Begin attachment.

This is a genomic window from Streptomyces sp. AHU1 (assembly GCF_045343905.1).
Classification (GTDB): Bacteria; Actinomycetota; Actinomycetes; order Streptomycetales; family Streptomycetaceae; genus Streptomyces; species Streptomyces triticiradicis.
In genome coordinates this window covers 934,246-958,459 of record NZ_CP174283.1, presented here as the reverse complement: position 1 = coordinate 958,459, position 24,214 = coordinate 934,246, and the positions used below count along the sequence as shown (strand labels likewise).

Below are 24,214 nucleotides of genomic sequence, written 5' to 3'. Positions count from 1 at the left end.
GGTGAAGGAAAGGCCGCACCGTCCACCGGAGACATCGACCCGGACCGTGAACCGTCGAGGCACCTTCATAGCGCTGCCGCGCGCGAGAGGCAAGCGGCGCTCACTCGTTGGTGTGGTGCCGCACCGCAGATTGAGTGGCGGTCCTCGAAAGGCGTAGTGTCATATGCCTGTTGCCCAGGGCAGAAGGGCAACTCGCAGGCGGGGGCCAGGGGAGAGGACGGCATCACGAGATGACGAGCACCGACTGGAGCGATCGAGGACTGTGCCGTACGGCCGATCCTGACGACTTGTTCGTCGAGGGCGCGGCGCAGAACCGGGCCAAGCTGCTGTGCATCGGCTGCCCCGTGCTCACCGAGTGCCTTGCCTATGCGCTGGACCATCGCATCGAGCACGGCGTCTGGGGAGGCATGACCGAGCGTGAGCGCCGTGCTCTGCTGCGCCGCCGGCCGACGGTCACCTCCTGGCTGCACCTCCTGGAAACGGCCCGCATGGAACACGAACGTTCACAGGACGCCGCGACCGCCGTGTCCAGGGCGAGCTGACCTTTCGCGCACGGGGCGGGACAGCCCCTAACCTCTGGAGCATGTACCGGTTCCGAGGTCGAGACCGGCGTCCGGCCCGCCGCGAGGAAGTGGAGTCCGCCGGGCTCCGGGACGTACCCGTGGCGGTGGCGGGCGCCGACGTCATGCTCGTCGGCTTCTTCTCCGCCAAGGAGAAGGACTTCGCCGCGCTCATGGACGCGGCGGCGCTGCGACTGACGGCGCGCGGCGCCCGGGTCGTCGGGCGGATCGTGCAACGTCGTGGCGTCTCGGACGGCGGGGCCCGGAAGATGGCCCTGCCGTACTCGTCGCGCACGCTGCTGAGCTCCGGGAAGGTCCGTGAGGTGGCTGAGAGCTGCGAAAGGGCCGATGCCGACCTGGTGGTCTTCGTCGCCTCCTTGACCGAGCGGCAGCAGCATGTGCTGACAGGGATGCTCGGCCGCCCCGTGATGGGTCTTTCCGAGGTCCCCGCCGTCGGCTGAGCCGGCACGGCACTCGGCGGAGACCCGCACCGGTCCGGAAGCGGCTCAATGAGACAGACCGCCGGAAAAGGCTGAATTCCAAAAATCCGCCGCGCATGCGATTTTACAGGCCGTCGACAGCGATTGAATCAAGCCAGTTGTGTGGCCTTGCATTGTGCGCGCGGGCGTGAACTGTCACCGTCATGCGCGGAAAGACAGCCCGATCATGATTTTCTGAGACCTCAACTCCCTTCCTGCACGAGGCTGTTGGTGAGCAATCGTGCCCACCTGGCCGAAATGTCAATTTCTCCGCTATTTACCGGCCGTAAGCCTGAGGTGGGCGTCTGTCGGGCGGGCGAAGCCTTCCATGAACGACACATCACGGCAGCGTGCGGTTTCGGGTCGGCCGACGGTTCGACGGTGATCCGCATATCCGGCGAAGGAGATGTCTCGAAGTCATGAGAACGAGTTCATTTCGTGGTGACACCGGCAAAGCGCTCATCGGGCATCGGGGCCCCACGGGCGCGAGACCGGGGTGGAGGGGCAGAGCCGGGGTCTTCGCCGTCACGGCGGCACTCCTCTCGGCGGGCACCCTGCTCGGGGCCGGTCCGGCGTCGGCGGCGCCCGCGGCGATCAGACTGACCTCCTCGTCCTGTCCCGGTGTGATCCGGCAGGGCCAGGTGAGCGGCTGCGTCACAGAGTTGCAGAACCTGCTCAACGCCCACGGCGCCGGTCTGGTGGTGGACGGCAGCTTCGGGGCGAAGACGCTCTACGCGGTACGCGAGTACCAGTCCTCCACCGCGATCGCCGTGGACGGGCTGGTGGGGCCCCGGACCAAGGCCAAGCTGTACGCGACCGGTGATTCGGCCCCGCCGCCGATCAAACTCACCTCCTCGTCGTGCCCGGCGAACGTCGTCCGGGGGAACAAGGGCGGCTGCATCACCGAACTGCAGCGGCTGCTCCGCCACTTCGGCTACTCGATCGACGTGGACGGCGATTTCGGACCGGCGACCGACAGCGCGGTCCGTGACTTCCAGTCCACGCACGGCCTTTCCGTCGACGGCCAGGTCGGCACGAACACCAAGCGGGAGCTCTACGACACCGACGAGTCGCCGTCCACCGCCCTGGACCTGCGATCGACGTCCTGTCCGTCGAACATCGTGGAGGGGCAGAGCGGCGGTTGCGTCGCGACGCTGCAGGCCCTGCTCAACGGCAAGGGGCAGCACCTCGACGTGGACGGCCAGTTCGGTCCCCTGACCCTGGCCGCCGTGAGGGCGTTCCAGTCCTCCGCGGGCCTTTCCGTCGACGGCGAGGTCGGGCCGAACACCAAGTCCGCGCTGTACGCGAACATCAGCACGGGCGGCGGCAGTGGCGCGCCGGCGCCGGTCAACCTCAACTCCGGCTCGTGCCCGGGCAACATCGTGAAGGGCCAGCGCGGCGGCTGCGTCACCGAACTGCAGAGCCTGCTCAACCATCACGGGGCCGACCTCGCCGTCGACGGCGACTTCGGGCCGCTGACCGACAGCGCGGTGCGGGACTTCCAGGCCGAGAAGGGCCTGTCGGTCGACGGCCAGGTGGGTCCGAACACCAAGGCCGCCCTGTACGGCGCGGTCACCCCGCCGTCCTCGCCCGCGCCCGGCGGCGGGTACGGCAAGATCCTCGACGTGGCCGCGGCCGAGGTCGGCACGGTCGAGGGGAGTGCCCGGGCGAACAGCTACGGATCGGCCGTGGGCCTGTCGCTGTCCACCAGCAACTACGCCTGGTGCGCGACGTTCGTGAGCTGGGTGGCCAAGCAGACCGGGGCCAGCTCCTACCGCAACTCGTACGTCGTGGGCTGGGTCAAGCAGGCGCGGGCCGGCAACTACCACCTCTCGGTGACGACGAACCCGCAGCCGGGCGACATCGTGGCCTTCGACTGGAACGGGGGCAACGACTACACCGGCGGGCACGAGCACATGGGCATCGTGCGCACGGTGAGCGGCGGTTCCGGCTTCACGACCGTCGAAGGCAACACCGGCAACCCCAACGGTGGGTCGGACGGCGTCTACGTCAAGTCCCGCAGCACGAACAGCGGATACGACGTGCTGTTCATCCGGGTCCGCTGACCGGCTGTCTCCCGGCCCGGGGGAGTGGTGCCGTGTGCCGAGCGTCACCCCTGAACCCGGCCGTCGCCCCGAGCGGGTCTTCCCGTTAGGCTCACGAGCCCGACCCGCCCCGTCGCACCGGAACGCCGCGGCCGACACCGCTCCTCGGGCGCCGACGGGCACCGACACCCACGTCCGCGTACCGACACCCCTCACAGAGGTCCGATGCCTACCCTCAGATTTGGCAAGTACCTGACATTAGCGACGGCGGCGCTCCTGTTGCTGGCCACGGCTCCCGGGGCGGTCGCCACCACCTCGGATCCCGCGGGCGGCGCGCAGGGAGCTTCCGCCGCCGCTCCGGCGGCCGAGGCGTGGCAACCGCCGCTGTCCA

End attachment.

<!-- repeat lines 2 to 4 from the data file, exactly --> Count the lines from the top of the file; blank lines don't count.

Classification (GTDB): Bacteria; Actinomycetota; Actinomycetes; order Streptomycetales; family Streptomycetaceae; genus Streptomyces; species Streptomyces triticiradicis.
In genome coordinates this window covers 934,246-958,459 of record NZ_CP174283.1, presented here as the reverse complement: position 1 = coordinate 958,459, position 24,214 = coordinate 934,246, and the positions used below count along the sequence as shown (strand labels likewise).

Below are 24,214 nucleotides of genomic sequence, written 5' to 3'. Positions count from 1 at the left end.